That’s the good stuff you find in chocolates like Ferrero Rocher and Nutella!
This type of nut brings out a unique, rich flavor that works amazingly with chocolate desserts.
But you’ll be surprised that they also work in savory dishes, adding that extra crunch to salads and slightly salty flavors.
Unfortunately, some people are allergic to hazelnuts or have none in the kitchen or supermarket. If you’re one of them, then it sucks for you!
Nah, we’re just kidding.
You can use so many hazelnut substitutes and still capture the flavor this nutritious nut offers.
Read on to find the best hazelnut substitute that suits you the most!
The Best Substitutes for Hazelnuts
Hazelnuts are seeds from the hazel tree, commonly known as hazels in the US.
Fun fact: Hazelnuts are known as cobnuts and filberts in Europe!
Like other nuts, hazelnuts have a high oil content, along with a creamy, nutty flavor many people love.
Hazelnuts are made to create hazelnut oil and are commonly used as an ingredient in sweet dishes and baked goods, particularly those with chocolate and vanilla flavors.
You can also find hazelnuts in cooked and uncooked savory dishes, like salads, pasta, and curries. Alternatively, they can be eaten raw, with people enjoying them as a filling snack.
What do hazelnuts taste like?
Hazelnuts have a delicate aroma with a floral taste and mild sweetness. Expect an earthy and woody undertone, too.
In terms of texture, hazelnuts are crunchy and very creamy with a rich buttery texture, thanks to the high-fat content.
You can’t mimic the hazelnut taste entirely, but you can get pretty close to it with these best substitutes for hazelnuts:
1. Macadamia Nuts
Macadamia nuts are the best ingredient to substitute hazelnuts with as they have a similar appearance and texture.
Macadamia nuts are also crunchy and crispy, resembling roasted hazelnuts.
However, Macadamia nuts are more rich, buttery, and unctuous, fat-wise. In fact, Macadamia nuts are the fattiest among all the nuts.
They are also sweeter than hazelnuts, which is something to consider.
Even then, we recommend Macadamia nuts when substituting hazelnuts in sweet, baked goods!
2. Cashew Nuts
Cashews have a similar crunch and chewiness to hazelnuts, but the former is much sweeter and nuttier.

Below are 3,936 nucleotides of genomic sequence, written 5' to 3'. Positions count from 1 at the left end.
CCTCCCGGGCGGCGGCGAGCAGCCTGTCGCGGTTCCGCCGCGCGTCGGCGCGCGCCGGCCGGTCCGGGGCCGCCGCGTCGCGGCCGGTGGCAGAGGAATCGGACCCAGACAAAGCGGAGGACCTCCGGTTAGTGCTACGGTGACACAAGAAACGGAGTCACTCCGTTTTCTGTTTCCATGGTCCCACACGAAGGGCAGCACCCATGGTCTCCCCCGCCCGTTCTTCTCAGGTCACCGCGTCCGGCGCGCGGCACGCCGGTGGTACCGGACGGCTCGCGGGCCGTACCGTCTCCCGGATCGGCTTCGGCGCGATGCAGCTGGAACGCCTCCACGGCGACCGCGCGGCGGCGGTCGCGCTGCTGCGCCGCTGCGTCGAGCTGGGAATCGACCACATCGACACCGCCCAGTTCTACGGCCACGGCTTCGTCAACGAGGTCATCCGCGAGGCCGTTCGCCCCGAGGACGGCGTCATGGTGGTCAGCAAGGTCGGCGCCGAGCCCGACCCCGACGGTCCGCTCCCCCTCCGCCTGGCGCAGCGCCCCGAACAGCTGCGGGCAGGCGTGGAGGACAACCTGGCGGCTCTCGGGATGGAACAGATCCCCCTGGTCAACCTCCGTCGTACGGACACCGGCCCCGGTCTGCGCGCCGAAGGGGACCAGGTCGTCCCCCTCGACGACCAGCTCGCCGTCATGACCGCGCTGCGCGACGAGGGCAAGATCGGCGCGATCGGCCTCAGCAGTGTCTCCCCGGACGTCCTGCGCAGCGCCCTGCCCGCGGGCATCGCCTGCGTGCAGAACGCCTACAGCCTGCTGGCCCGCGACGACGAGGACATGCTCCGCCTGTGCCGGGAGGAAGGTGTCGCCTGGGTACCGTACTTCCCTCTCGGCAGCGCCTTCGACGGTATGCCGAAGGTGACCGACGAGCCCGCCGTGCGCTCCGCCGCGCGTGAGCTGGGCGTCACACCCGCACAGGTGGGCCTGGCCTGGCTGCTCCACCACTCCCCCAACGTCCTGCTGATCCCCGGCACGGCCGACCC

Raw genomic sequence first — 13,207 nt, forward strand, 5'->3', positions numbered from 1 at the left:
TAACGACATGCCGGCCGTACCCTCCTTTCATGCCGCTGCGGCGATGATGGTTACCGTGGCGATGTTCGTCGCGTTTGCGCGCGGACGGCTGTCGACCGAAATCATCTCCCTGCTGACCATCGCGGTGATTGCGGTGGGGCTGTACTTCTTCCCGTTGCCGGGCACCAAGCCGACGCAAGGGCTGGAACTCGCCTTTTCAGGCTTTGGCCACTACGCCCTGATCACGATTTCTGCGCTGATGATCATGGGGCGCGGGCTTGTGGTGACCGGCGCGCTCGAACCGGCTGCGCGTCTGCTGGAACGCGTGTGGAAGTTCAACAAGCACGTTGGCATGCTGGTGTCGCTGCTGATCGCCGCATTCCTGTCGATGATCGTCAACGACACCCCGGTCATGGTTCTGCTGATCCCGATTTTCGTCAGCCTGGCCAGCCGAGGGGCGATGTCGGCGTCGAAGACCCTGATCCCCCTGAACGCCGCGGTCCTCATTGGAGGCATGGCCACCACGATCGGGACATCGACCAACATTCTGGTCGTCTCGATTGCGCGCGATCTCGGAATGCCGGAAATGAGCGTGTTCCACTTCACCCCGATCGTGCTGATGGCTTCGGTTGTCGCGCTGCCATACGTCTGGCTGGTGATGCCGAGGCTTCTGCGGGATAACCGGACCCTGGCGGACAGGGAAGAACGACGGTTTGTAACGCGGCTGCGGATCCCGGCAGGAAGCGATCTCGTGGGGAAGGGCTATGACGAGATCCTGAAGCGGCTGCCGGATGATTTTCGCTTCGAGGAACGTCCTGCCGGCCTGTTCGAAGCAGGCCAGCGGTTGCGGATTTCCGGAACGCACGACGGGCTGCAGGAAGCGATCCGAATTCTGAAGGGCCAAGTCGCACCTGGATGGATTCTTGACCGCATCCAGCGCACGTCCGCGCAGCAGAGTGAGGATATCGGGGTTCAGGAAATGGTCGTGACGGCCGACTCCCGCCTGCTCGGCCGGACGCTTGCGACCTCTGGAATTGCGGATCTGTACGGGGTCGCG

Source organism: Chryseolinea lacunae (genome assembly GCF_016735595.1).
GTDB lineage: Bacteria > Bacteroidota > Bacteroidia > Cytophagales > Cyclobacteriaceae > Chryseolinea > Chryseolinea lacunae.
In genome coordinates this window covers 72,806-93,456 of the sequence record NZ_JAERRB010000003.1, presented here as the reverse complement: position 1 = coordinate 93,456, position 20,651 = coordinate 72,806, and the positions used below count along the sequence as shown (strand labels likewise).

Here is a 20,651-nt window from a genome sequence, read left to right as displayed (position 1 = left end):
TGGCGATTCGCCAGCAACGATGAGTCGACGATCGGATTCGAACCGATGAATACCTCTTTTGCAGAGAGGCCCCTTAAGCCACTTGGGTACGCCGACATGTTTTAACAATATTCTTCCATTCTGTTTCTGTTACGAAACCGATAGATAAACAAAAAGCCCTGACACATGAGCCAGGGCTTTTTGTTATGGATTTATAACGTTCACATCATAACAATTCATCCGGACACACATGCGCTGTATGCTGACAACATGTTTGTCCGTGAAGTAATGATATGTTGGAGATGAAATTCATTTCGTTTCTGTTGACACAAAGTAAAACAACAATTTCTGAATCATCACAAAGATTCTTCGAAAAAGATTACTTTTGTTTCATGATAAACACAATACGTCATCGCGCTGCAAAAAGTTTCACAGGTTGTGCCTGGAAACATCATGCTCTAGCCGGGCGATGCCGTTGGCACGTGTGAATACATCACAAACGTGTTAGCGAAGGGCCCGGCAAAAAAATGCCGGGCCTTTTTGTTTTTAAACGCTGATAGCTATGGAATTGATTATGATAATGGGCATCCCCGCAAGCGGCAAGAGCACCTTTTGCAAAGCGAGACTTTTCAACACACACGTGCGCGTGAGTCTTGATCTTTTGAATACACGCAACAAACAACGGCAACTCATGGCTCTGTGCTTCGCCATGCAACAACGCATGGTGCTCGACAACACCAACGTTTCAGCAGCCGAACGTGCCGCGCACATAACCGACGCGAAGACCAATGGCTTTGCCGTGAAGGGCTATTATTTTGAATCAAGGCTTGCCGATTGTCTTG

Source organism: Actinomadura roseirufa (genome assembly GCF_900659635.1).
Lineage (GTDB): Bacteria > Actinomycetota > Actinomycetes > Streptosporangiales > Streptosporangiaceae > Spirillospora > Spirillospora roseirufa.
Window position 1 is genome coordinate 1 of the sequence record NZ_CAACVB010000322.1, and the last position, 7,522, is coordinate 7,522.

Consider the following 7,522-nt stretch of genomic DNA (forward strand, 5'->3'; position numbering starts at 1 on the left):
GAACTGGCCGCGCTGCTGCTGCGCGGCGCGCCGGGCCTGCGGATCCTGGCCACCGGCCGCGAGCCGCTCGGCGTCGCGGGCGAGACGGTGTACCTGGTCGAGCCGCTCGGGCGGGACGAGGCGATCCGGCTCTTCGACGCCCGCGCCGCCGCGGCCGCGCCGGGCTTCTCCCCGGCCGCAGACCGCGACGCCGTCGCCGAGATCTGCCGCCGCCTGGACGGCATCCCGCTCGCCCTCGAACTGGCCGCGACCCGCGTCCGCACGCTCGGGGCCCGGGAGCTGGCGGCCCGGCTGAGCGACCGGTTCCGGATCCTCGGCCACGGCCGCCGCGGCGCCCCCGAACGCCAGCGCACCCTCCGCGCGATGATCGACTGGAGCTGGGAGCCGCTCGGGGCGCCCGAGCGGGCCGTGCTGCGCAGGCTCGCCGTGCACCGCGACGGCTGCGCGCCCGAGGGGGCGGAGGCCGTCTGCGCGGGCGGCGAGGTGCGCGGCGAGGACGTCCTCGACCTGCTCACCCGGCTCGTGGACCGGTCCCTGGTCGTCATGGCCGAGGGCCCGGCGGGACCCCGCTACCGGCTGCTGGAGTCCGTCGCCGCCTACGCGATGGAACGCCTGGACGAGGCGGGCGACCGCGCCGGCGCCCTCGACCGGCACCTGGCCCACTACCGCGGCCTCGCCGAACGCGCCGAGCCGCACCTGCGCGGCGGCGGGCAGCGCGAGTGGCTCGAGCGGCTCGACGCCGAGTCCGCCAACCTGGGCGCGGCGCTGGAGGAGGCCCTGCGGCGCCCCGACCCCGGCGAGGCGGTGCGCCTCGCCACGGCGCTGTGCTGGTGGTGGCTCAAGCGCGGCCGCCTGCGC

We still like that both these nuts are equally rich and creamy because of their fat content.
While cashews taste nuttier, they aren’t as earthy as hazelnuts. Also, while hazelnuts are a bit firmer with a unique bute, cashews tend to have a more delicate texture.
3. Hazelnut Butter
One of the best hazelnut substitutes goes out to hazelnut butter. It’s butter made from the nut you’re trying to replace; what’s not to love?
While you get a similar nutritional value and creamy texture, you don’t get much crunch. You do get a creamy and buttery texture, which also gives your dishes a good consistency.
We recommend purchasing raw and natural butter or spreads without added sugars or oils, which would alter the hazelnut taste.
4. Hazelnut Flour
Hazelnut flour is a suitable option for breadings, cupcakes, cookies, muffins, or pie crusts that need hazelnuts or the flavor.
Besides hazelnut flour, you can also use other nut flours, like coconut flour, almond flour, and even almond meal.
Almond flour is a closer substitute to hazelnut than coconut flour, which has a more different flavor.
Chestnut flour also works, tasting sweet, though it is the highest in carbs.
If you need something nut-free, you can try quinoa flour, which has a nutty and earthy flavor comparable to nuts. It also has a robust and full-bodied flavor, matching hazelnuts’ depth. Plus, it’s nut AND gluten-free.
5. Hazelnut Oil
Hazelnut oil is a great kitchen staple because it’s a good substitute for hazelnuts and is valuable in many other dishes.
This oil comes from roasted hazelnuts, providing the similar nutty sweetness and fat you want from hazelnuts.
It’s one of the best hazelnut substitutes for both flavor and consistency, but without much of the crunchy texture.
You might find raw or cold-pressed hazelnut oil, but these are made best for external use, such as on the skin, hair, or in beauty products.
6. Hazelnut Extract
Hazelnut extract gives your dish all the hazelnut flavor you need. However, you don’t get the same crunchy texture you would expect from raw hazelnuts.
We love this substitution because you receive all the flavor without any calories and fat. That said, you won’t get any of the nutritional value you usually find from hazelnuts.
Well, if you’re out of hazelnuts, then hazelnut extract is the best replacement for baking cookies and cakes or for making frosting and ice creams.
We also like putting a few drops of extract in our mugs to create hazelnut-flavored coffee!
If you’re after a more authentic flavor and consistency, you can always add oil or butter for added nutty creaminess and oats for the crunchy texture.
If you’re allergic to hazelnuts, don’t worry! Imitation hazelnut extracts are available, so you can still get the nutty flavor without risking your health.
If you’re looking for the perfect excuse to buy Nutella and keep stock of it at home, this is it!
Nutella is an addicting spread with a rich chocolate and hazelnut flavor we can’t get enough of!
All right, but all jokes and cravings aside, you can substitute hazelnuts with Nutella successfully in unique dishes.